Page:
What Is an Amicable Divorce?
If you go looking for an amicable divorce definition or search for “amicable divorce meaning,” you will likely come across resources about how to have a friendly divorce. Even though you and your spouse agree that you can no longer continue to live together or be married, you can still manage a peaceful divorce that is premised on your respect for each other. You do not have to be enemies, but you also do not have to be best friends to pull off an amicable divorce.
An amicable divorce does not necessarily mean that you and your spouse agree about everything. However, you and your spouse are capable of working through disagreements either with each other or the assistance of lawyers, mediators, counselors, or other professionals. This allows you to reach an amicable divorce agreement without resorting to using the courts to sort out the terms of your divorce.
Is a Friendly, Amicable Divorce Possible?
An amicable divorce is possible for many people. It is estimated that upwards of 95% of divorces are uncontested. However, all uncontested cases are not necessarily amicable. A case can be considered uncontested as long as by the time you get a divorce that you enter into an agreed-upon divorce settlement without a trial in front of the judge.
In contrast, an amicable divorce is a peaceful divorce. You and your spouse might not agree about everything, but you are able to work together toward the mutual goal of leaving the marriage with your dignity intact. Be prepared with the following amicable divorce checklist to increase the odds of achieving a friendly divorce:
- Keep your eye on the prize of obtaining an amicable divorce.
- Treat your spouse with respect and dignity.
- Add experts to your team and be willing to receive their feedback.
- Be upfront and honest about all financial disclosures.
- Be willing to compromise where possible.
- Exchange information voluntarily and openly without requiring formal discovery.
- Focus on your child’s best interests, if applicable.
- Keep your commitment not to litigate your case.
Establishing A Code Of Conduct
Establishing a code of conduct between the spouses is more common in amicable divorce cases. Implementing and adhering to a code of conduct is one effective method on how to get through a divorce amicably.
Your code of conduct can give you and your spouse rules to follow during the amicable divorce process, as well as in the years to come. Some of these rules may include:
- Do not talk negatively about the other parent around your children.
- Keep your children out of the divorce.
- Provide open access and opportunity to keep and maintain a positive relationship between the children and each parent.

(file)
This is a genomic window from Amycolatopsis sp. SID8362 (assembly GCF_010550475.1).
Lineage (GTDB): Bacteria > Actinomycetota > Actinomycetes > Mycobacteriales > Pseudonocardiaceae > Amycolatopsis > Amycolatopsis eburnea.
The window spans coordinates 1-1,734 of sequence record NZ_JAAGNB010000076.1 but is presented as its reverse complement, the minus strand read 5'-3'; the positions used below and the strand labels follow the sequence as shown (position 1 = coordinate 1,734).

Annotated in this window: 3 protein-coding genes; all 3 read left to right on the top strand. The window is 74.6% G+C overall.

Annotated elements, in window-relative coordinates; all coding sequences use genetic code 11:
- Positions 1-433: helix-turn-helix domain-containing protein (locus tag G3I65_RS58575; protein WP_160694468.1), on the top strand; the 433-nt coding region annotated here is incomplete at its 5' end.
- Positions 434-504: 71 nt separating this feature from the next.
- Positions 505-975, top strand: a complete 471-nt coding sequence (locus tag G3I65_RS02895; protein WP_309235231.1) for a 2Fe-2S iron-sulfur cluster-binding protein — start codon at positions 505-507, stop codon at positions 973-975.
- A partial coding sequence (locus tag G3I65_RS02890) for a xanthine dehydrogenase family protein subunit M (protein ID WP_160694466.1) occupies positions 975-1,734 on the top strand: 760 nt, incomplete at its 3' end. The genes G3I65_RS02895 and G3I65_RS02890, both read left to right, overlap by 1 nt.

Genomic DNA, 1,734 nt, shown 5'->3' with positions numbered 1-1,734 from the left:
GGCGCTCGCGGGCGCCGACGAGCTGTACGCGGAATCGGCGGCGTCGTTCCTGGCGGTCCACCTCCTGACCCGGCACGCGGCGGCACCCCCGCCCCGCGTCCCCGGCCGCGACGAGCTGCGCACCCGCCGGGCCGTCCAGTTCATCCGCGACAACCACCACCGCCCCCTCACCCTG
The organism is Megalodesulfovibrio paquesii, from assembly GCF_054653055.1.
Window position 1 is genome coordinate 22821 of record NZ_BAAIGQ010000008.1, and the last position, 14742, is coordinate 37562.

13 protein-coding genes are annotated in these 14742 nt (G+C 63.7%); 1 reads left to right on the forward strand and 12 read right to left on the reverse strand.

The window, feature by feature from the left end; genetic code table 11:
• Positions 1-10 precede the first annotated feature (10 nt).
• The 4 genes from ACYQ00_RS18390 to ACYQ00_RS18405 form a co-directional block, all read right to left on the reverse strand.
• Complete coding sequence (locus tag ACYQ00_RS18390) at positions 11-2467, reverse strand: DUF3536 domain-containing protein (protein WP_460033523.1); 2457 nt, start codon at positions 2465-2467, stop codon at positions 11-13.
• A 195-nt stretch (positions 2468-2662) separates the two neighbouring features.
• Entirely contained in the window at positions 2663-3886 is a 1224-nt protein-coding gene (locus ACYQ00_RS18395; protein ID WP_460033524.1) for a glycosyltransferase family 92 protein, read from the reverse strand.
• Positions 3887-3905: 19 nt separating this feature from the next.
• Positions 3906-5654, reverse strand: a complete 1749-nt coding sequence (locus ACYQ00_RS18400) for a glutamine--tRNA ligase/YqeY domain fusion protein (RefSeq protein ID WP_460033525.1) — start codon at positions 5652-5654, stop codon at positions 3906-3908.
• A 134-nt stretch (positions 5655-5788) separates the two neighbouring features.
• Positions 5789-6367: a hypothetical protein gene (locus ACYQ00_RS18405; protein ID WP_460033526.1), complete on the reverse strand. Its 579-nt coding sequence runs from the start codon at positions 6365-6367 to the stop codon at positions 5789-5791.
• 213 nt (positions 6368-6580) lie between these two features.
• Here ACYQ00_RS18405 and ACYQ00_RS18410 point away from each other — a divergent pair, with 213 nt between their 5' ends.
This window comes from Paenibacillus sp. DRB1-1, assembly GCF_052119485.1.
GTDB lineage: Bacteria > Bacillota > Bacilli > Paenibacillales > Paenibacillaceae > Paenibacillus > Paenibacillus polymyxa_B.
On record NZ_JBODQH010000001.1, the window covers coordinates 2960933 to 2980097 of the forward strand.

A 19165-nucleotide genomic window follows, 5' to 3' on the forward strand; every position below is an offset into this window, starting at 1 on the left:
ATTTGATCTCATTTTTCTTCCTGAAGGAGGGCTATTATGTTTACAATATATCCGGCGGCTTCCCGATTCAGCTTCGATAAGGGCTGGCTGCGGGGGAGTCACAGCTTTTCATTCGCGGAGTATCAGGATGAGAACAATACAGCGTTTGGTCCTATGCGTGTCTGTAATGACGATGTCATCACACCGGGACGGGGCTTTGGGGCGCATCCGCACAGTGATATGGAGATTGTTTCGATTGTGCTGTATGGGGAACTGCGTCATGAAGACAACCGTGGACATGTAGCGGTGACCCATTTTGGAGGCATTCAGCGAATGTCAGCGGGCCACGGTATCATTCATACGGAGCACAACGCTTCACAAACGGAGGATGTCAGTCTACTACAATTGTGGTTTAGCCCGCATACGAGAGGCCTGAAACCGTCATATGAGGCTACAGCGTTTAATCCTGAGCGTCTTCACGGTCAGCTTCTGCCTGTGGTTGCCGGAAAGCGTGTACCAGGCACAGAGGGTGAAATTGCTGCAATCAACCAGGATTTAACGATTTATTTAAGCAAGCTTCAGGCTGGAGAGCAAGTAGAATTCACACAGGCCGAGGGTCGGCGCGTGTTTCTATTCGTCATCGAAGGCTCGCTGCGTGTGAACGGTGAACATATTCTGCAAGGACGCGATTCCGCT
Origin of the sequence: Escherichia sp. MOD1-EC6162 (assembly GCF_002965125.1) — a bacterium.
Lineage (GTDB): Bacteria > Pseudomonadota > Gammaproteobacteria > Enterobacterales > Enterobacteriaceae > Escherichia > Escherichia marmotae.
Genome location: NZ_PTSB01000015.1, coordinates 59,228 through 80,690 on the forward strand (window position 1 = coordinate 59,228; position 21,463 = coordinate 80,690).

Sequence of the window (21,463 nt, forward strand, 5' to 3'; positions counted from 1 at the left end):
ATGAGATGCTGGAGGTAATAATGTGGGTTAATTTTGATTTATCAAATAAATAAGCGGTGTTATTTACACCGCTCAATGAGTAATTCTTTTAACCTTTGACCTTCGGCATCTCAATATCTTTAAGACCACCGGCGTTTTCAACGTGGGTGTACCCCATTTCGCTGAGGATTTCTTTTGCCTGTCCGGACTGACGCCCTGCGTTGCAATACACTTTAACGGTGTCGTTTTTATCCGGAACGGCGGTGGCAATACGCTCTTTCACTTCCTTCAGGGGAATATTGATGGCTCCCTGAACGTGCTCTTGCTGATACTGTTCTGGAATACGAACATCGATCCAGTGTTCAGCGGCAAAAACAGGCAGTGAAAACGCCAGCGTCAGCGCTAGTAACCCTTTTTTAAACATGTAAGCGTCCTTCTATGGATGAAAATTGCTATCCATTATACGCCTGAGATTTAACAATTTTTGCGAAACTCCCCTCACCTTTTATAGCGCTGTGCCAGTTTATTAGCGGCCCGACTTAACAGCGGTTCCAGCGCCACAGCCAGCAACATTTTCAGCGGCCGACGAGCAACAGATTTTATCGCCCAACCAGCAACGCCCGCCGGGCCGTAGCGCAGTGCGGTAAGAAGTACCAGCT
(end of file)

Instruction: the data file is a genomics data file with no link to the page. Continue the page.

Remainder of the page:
- Do not fight in front of the children.
- Do not use your children as messengers to communicate with the other parent.
- Do not curse at or to each other.
- Let the other spouse know promptly if you will be unable to exercise a scheduled visitation.
- Provide necessary information to the other spouse when requested.
- Avoid personal attacks when disagreeing about a topic involved in your divorce.
You can use these rules as a guide to help you create your own code of conduct that works best for your family.
What Is an Amicable Divorce Settlement?
An amicable divorce settlement will include your agreement about the following:
Financial Issues in an Amicable Divorce
There may be several financial issues that you need to resolve as part of your divorce, such as:
- Whether spousal support will be paid, and by whom and in what form
- Will life insurance be required to protect your interest in spousal support
- How to divide funds in bank accounts
- How and whether to divide funds in retirement accounts
- How expenses will be paid during the divorce process
- Which property will each spouse receive
- Whether to sell the marital residence and other real property
- When one spouse will sign a deed over for real property or a title for personal property
- When a spouse must refinance joint debt
- How the other spouse will be compensated for their share in real property
- Which spouse will be responsible for each debt
- How tax returns will be filed while the case is pending and which spouse will claim the children as dependents on tax returns
- Requirements to maintain insurance before and after the divorce
Issues Involved in an Amicable Divorce with Child
If you have children, your amicable divorce settlement will include information related to the care and support of your children, including:
- Which parent will have primary physical custody of the child
- Where the child will live
- Which parent or parents will have the legal right to make decisions about the child
- How you and the other parent will resolve an issue when you do not agree
- Parenting time for each parent during a typical week, weekends, holidays, school vacations, and special occasions
- How much child support will be paid and by which parent